what stories live in clay?

Posted on: March 9th, 2015 by jnovakowski 1 Comment

On Monday I spent the afternoon at Steves Elementary in Ellen Reid’s grades 1&2 classroom and Kathleen Paiger’s kindergarten classroom. Both teachers are taking part in our QTL playful storytelling project and also have a proposal for an AESN (NOII) grant to support the work they are doing around the goals of our AEEA, in particular around the themes of community and place. Hmm…that’s a lot of acronyms.

QTL – Quality Teaching and Learning Project (Ministry then district based)

AESN (NOII) – Aboriginal Enhancement Schools Network as part of the Network of Inquiry and Innovation

AEEA – Aboriginal Education Enhancement Agreement

The Steves teachers and I, along with some other Richmond colleagues, spent an inspiring day out at  the Musqueam Cultural Centre on Friday, learning about their language revitalization initiatives. We wanted to weave some of the teachings from that day into our time together. The language of the Musqueam people is not an easy one to learn. The hən̓q̓əmin̓əm̓ language is complex but fortunately we were provided with some audio resources of elders using the language so our students could hear this language of our place. I think its important for our students to hear the language that was used on the land and in the waters for thousands of year before it was called Richmond and the Fraser River by settlers. Language and culture are intertwined and the teachers and I agreed that while we have been learning about the story of this place, the language piece was an important layer to add. We viewed the interactive Musqueam Places Names Map and played some of the place names in our area for the students. They listened so carefully to the elders speak the words and I watched many of the students try to mouth the words as they were listening. We also noted how the places were named. For example, a beach along the south arm of the river was not named “London Beach” but referred to as driftwood beach. Many of the students chimed in to say they knew that beach with all the driftwood! As we brought out the materials, one kindergarten student shared how he created a scene with trees and knocked one down, he could call it “the fallen down tree place”. Big ideas for five year olds!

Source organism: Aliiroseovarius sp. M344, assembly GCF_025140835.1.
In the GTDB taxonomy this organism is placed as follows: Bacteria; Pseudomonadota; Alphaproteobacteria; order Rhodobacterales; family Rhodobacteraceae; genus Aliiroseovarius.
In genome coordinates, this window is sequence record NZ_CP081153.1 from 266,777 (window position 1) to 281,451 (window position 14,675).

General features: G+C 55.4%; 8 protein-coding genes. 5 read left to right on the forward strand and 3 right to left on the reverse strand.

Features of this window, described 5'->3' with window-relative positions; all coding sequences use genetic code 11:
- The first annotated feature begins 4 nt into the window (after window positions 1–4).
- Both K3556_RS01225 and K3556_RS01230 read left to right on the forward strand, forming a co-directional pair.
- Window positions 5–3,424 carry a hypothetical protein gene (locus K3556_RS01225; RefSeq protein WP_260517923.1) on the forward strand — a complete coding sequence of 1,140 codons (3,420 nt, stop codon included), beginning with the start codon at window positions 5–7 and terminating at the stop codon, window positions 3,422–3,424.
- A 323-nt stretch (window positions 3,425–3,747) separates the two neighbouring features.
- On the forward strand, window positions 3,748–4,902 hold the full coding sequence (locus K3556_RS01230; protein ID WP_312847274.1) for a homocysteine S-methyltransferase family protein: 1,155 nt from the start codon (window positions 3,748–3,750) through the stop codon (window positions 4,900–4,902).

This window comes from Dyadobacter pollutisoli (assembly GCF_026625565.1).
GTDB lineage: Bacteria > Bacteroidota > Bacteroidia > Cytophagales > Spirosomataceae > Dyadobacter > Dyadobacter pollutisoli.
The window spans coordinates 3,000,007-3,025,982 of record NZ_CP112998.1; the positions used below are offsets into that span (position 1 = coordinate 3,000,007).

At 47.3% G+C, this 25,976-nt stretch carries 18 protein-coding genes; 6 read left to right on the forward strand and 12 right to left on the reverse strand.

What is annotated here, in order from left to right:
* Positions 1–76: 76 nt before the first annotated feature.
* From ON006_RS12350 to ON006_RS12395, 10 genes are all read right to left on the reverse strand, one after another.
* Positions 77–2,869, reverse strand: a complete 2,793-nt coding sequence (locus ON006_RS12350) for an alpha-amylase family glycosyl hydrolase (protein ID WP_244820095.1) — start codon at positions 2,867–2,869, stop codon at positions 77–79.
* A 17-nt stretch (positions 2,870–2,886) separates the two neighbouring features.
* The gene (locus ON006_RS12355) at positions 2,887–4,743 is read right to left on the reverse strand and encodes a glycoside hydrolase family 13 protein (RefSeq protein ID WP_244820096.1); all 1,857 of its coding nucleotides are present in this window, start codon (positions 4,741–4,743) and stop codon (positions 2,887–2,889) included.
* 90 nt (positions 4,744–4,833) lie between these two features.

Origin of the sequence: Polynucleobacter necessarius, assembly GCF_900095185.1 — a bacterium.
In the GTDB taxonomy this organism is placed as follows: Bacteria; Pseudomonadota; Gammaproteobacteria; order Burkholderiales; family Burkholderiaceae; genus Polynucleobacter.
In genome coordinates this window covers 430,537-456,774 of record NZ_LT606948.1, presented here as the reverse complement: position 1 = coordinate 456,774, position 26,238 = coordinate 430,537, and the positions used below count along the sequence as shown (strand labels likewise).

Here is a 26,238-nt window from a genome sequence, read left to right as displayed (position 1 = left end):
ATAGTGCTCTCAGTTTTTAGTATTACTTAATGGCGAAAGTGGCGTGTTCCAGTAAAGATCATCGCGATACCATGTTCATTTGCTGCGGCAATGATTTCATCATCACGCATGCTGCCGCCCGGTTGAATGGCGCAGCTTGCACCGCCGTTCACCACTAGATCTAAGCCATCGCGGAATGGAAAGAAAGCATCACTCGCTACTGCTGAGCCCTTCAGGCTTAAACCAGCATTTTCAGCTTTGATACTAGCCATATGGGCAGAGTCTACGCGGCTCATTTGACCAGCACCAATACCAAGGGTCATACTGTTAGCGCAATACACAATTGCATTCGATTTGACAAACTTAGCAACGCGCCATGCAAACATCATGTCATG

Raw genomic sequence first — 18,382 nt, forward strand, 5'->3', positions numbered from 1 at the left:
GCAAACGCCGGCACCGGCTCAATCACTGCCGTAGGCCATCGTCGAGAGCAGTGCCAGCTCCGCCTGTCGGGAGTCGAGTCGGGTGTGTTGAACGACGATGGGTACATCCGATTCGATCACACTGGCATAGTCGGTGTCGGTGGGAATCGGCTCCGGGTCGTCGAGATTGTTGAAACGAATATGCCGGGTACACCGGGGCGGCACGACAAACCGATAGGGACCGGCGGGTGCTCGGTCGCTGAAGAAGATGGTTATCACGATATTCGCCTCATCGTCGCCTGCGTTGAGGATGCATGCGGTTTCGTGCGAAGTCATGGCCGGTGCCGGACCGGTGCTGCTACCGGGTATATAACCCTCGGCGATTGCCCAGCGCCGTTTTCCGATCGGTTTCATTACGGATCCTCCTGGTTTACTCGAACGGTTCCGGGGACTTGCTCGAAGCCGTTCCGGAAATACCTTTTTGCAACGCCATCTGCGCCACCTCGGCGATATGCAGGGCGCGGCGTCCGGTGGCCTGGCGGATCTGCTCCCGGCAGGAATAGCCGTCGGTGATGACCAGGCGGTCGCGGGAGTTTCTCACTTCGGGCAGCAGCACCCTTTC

After a discussion about place and language, the students were invited to create stories using various materials. Today, we also introduced the “language” of clay and asked the students to think about what stories live  within the clay and how it could help them tell stories of place. We talked about how clay came from the Earth and many students connected to digging and finding clay. There was much exploring today and I left the clay behind at the school so the students can continue to investigate the affordances of this material.

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In Ellen’s class it was interesting to note how some students had a definite affinity for certain materials and Ellen said they went back to those same materials again and again. Some students like the kinaesthetic, gross motor experience of the puppets, others like moving the little animals and loose parts around in their settings and others enjoyed using the upright felt board. Some of the students wanted to continue capturing their stories using Book Creator on the iPads.

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In Kathleen’s kindergarten class, the students created all sorts of stories about place.

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The place in the setting above was called “the muddy place near the forest and near the water where the fish are and oh, there’s snow there too” and so we shortened it to The Muddy Place to keep things simple but the group of boys clearly got the idea of naming the place by describing it and how it might have been used for fishing. Amongst a very complex story going on with four boys, one boy stopped for a few minutes to tell me one part of the story and then he was right back with the group.


Here is a link to another kindergarten student’s story HERE.

The teachers commented that the students ask for storytelling everyday. We observed such high engagement, focus and collaboration amongst the students. It is also clear that these young students are taking in some big concepts around community and place. We debriefed after school and thought about ways we can support further connections for the students, particularly around language.


One Response

  1. Liz Taylor says:

    Thank you to Janice, Ellen, & Kathleen, plus the AESN (NOII) grant project, for supporting our students in this amazing learning. Not only are the students eager to share their stories on days like these, but they love to share their stories most every day. These are the kind of foundational lessons, or guidings, that will help students to be deep thinkers, open to ideas of others, and appreciative of everyone’s experiences. It makes me wish I was a K or 1/2 student all over again.